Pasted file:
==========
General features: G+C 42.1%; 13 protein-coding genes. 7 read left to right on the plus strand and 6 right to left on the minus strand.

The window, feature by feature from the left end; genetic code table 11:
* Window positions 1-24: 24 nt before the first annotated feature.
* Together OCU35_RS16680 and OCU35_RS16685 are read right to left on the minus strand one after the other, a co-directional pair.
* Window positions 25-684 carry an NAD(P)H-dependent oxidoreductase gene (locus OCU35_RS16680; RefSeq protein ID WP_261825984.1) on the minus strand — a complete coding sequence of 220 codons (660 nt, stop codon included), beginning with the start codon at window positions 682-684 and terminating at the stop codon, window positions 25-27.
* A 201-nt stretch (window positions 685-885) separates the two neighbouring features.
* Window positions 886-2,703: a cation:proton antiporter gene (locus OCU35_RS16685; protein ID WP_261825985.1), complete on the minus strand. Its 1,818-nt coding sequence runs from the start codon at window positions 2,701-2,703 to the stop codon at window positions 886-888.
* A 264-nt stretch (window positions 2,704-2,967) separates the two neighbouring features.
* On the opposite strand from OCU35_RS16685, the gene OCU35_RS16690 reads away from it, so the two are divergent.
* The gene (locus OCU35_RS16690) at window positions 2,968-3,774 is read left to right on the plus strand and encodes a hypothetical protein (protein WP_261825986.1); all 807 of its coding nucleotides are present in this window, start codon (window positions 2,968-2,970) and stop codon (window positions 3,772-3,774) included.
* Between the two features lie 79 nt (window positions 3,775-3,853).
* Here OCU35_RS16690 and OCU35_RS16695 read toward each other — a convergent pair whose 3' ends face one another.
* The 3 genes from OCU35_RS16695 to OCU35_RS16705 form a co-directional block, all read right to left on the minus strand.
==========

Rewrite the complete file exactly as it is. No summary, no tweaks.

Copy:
General features: G+C 42.1%; 13 protein-coding genes. 7 read left to right on the plus strand and 6 right to left on the minus strand.

The window, feature by feature from the left end; genetic code table 11:
* Window positions 1-24: 24 nt before the first annotated feature.
* Together OCU35_RS16680 and OCU35_RS16685 are read right to left on the minus strand one after the other, a co-directional pair.
* Window positions 25-684 carry an NAD(P)H-dependent oxidoreductase gene (locus OCU35_RS16680; RefSeq protein ID WP_261825984.1) on the minus strand — a complete coding sequence of 220 codons (660 nt, stop codon included), beginning with the start codon at window positions 682-684 and terminating at the stop codon, window positions 25-27.
* A 201-nt stretch (window positions 685-885) separates the two neighbouring features.
* Window positions 886-2,703: a cation:proton antiporter gene (locus OCU35_RS16685; protein ID WP_261825985.1), complete on the minus strand. Its 1,818-nt coding sequence runs from the start codon at window positions 2,701-2,703 to the stop codon at window positions 886-888.
* A 264-nt stretch (window positions 2,704-2,967) separates the two neighbouring features.
* On the opposite strand from OCU35_RS16685, the gene OCU35_RS16690 reads away from it, so the two are divergent.
* The gene (locus OCU35_RS16690) at window positions 2,968-3,774 is read left to right on the plus strand and encodes a hypothetical protein (protein WP_261825986.1); all 807 of its coding nucleotides are present in this window, start codon (window positions 2,968-2,970) and stop codon (window positions 3,772-3,774) included.
* Between the two features lie 79 nt (window positions 3,775-3,853).
* Here OCU35_RS16690 and OCU35_RS16695 read toward each other — a convergent pair whose 3' ends face one another.
* The 3 genes from OCU35_RS16695 to OCU35_RS16705 form a co-directional block, all read right to left on the minus strand.